Occasionally, it is embarrasing for them. Other children (their friends) are constantly at our house (still not sure if that's good or bad) and I'm not exactly the "cool" mom when they see me talking to myself or making odd faces at the kids. Mostly, its just passed off as something weird their crazy mom is doing, but I sometimes think, maybe I should stay away from the writitng when it isn't just them around.

So, please make me feel a little better here. What crazy things do you enlist your friends and family into doing in the name of good descriptions? How crazy are you when it comes to wording something just right?

Sunday, March 27, 2011

Lady-lyc Chapter 1 Preview

Now, I'm not usually the kind to post up an entire chapter for the world to see, especially in its primal form, but I'm already in love with this story. This would be my first werewolf novel, and I'm about half way through, so I thought, eh why not? Anyway, hope you enjoy it.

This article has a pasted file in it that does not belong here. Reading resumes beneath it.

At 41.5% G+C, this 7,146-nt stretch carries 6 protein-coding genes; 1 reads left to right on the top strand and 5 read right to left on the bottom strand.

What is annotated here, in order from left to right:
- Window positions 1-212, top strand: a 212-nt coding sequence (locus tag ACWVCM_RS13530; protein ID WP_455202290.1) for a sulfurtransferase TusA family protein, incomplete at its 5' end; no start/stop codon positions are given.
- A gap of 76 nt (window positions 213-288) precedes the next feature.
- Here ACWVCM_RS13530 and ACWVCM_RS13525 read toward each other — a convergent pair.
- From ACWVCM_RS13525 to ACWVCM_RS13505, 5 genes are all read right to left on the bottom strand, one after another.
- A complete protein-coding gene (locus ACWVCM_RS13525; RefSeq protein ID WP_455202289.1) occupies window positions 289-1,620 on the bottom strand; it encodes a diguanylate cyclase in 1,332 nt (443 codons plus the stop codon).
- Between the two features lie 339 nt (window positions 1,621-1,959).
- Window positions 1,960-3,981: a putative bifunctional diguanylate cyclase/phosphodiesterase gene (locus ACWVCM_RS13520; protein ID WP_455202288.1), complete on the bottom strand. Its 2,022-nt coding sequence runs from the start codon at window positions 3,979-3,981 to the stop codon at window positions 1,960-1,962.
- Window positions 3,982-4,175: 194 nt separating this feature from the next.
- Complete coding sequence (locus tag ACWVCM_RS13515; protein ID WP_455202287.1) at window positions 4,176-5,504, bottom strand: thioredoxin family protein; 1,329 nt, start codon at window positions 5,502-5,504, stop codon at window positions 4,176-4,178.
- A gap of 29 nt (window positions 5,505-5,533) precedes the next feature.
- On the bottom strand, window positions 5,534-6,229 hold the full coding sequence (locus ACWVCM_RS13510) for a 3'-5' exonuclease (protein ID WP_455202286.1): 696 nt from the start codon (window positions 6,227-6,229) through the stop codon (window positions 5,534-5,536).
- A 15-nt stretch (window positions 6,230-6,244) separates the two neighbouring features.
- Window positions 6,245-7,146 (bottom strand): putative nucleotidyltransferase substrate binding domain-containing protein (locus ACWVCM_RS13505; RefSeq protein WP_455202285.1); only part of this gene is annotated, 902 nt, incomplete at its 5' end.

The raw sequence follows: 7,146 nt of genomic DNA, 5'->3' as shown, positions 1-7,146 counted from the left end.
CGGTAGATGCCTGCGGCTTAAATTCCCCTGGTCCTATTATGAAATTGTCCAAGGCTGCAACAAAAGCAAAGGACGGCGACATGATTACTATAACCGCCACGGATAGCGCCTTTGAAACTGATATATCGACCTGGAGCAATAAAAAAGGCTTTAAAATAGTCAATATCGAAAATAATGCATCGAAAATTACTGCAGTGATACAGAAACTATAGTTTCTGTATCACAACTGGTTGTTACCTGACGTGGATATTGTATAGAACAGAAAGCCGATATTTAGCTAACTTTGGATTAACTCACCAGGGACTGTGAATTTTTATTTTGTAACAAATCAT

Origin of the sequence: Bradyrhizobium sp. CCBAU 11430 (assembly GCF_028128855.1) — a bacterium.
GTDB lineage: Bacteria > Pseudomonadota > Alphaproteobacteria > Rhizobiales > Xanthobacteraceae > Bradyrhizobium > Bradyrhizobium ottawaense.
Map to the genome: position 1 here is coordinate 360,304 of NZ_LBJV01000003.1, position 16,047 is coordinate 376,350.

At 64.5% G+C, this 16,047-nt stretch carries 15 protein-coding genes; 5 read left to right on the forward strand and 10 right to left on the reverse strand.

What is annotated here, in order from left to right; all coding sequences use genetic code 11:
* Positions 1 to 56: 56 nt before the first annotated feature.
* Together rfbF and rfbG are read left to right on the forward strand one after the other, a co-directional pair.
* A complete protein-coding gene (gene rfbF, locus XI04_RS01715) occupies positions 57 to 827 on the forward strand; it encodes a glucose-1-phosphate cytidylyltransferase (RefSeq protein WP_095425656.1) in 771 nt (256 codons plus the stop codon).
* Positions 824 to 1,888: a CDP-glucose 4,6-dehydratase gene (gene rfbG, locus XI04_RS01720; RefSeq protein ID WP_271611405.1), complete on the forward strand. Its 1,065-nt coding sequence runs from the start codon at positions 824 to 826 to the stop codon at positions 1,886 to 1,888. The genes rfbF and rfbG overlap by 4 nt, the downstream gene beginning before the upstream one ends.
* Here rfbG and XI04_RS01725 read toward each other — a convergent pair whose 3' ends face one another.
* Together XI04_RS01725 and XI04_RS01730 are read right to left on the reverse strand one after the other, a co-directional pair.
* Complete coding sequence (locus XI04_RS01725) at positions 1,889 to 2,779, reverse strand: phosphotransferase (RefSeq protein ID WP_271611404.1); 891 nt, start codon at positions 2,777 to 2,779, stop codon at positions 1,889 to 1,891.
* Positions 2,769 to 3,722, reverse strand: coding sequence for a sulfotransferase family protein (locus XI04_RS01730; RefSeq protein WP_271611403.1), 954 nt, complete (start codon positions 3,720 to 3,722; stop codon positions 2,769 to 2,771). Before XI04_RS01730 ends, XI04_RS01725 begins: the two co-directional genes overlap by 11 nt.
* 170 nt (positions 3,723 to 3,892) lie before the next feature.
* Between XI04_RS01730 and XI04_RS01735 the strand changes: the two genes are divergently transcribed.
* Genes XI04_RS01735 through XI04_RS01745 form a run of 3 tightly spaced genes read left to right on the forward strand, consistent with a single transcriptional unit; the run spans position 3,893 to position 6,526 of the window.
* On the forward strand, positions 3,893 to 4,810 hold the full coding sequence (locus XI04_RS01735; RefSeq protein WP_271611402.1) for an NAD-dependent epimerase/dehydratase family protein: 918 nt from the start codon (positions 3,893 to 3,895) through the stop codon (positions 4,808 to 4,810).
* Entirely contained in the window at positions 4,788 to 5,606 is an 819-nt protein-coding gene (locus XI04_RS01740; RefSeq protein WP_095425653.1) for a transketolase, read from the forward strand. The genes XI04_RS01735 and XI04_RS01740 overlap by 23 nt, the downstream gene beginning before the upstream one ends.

Chapter 1

A black sedan drove along an upward sloping dirt path toward snow covered peaks of a mountain ahead. Towering white spruce trees, along with a few shorter aspens and poplars, created a tunnel over the old foresting route only allowing intermittent glimpses of the inky black sky above dotted by millions of brilliant pin-points of light. The vehicle moved slowly over the winding, bumpy road toward its destination—a clearing three miles in the direction it headed.